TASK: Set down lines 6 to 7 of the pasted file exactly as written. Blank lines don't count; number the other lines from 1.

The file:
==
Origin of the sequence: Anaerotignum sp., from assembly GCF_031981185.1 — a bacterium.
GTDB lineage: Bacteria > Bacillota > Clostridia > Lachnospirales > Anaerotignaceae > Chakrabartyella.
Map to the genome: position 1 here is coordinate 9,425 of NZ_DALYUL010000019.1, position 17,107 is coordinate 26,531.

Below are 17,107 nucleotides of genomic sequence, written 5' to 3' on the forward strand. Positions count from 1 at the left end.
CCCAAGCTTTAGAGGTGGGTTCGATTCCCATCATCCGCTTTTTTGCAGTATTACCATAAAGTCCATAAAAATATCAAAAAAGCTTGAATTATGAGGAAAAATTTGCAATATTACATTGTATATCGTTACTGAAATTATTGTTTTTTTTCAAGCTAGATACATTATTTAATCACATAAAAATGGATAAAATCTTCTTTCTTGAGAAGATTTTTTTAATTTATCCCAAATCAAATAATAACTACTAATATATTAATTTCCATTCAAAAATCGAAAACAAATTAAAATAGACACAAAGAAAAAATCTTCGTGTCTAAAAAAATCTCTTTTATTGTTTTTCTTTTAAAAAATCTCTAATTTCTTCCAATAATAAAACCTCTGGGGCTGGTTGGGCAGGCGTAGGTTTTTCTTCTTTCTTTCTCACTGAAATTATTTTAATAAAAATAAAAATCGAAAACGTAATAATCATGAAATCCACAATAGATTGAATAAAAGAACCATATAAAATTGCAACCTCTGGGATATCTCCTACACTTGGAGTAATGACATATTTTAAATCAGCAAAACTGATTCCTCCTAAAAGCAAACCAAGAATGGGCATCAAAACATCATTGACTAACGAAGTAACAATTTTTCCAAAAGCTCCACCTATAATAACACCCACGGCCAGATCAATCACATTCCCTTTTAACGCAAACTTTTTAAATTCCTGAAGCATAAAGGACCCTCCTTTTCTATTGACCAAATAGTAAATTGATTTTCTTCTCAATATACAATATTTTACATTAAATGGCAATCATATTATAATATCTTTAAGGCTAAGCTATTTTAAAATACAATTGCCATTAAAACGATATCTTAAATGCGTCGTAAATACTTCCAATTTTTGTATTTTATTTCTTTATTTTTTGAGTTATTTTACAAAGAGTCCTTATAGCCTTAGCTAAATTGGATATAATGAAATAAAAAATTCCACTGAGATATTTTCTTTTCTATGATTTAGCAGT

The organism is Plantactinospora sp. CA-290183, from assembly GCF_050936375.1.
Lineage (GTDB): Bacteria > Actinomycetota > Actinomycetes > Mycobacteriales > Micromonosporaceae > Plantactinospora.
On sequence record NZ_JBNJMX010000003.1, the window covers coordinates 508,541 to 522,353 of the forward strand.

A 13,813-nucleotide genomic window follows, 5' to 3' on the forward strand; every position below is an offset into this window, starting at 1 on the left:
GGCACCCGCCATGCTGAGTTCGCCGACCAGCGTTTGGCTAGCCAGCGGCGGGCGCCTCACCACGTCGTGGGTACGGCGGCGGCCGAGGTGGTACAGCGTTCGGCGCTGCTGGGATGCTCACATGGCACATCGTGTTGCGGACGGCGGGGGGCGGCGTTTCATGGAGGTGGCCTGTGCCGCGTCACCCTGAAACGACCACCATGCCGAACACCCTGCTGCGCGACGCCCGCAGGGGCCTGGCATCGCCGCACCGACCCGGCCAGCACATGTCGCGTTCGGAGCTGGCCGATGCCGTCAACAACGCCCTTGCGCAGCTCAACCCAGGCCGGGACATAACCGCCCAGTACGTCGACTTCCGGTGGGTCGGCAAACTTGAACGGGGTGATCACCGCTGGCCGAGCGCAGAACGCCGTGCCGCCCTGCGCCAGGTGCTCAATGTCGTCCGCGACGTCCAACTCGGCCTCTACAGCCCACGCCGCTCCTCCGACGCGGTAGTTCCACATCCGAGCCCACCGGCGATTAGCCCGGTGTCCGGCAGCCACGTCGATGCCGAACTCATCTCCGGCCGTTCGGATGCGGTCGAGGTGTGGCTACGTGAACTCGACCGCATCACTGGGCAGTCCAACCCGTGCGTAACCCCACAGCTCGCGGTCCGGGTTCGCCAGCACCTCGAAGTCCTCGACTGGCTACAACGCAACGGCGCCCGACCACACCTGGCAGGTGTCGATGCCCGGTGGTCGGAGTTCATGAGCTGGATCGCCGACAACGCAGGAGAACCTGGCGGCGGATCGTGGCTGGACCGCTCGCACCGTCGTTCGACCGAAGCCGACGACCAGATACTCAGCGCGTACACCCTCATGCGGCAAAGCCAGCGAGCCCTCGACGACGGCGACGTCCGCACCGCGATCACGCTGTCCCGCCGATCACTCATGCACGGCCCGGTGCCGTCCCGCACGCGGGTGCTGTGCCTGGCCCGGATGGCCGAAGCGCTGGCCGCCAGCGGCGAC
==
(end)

The organism is Plantactinospora sp. CA-290183, from assembly GCF_050936375.1.
Lineage (GTDB): Bacteria > Actinomycetota > Actinomycetes > Mycobacteriales > Micromonosporaceae > Plantactinospora.